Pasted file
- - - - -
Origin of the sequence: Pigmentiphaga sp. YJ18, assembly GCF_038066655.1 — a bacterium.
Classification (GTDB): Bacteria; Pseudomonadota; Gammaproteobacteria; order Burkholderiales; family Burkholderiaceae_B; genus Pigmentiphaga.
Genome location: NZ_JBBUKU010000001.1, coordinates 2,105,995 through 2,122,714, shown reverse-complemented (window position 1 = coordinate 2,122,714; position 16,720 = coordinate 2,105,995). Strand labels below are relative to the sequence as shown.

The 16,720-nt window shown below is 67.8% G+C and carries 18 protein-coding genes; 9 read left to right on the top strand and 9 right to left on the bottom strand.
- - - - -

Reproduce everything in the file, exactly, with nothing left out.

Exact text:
Origin of the sequence: Pigmentiphaga sp. YJ18, assembly GCF_038066655.1 — a bacterium.
Classification (GTDB): Bacteria; Pseudomonadota; Gammaproteobacteria; order Burkholderiales; family Burkholderiaceae_B; genus Pigmentiphaga.
Genome location: NZ_JBBUKU010000001.1, coordinates 2,105,995 through 2,122,714, shown reverse-complemented (window position 1 = coordinate 2,122,714; position 16,720 = coordinate 2,105,995). Strand labels below are relative to the sequence as shown.

The 16,720-nt window shown below is 67.8% G+C and carries 18 protein-coding genes; 9 read left to right on the top strand and 9 right to left on the bottom strand.